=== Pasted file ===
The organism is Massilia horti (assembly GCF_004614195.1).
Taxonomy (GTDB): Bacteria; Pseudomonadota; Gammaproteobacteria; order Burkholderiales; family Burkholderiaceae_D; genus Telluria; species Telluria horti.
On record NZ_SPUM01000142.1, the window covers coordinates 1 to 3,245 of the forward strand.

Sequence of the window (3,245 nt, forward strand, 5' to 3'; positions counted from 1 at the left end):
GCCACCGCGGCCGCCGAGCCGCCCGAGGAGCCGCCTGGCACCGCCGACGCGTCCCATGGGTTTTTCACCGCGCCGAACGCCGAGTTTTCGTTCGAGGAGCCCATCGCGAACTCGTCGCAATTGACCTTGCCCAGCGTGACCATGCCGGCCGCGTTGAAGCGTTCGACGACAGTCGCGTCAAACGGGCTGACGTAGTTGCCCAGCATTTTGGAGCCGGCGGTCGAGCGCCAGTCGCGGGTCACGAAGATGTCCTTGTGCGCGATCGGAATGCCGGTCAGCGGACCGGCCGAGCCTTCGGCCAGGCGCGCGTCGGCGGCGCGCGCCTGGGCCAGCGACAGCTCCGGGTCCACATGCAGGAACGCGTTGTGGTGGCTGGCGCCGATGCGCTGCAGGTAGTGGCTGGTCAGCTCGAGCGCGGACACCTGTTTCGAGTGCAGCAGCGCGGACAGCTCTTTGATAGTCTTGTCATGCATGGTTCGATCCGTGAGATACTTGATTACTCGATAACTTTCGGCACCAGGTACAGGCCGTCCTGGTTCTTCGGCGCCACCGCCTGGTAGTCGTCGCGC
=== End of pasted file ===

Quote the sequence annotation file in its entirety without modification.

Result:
The organism is Massilia horti (assembly GCF_004614195.1).
Taxonomy (GTDB): Bacteria; Pseudomonadota; Gammaproteobacteria; order Burkholderiales; family Burkholderiaceae_D; genus Telluria; species Telluria horti.
On record NZ_SPUM01000142.1, the window covers coordinates 1 to 3,245 of the forward strand.

Sequence of the window (3,245 nt, forward strand, 5' to 3'; positions counted from 1 at the left end):
GCCACCGCGGCCGCCGAGCCGCCCGAGGAGCCGCCTGGCACCGCCGACGCGTCCCATGGGTTTTTCACCGCGCCGAACGCCGAGTTTTCGTTCGAGGAGCCCATCGCGAACTCGTCGCAATTGACCTTGCCCAGCGTGACCATGCCGGCCGCGTTGAAGCGTTCGACGACAGTCGCGTCAAACGGGCTGACGTAGTTGCCCAGCATTTTGGAGCCGGCGGTCGAGCGCCAGTCGCGGGTCACGAAGATGTCCTTGTGCGCGATCGGAATGCCGGTCAGCGGACCGGCCGAGCCTTCGGCCAGGCGCGCGTCGGCGGCGCGCGCCTGGGCCAGCGACAGCTCCGGGTCCACATGCAGGAACGCGTTGTGGTGGCTGGCGCCGATGCGCTGCAGGTAGTGGCTGGTCAGCTCGAGCGCGGACACCTGTTTCGAGTGCAGCAGCGCGGACAGCTCTTTGATAGTCTTGTCATGCATGGTTCGATCCGTGAGATACTTGATTACTCGATAACTTTCGGCACCAGGTACAGGCCGTCCTGGTTCTTCGGCGCCACCGCCTGGTAGTCGTCGCGC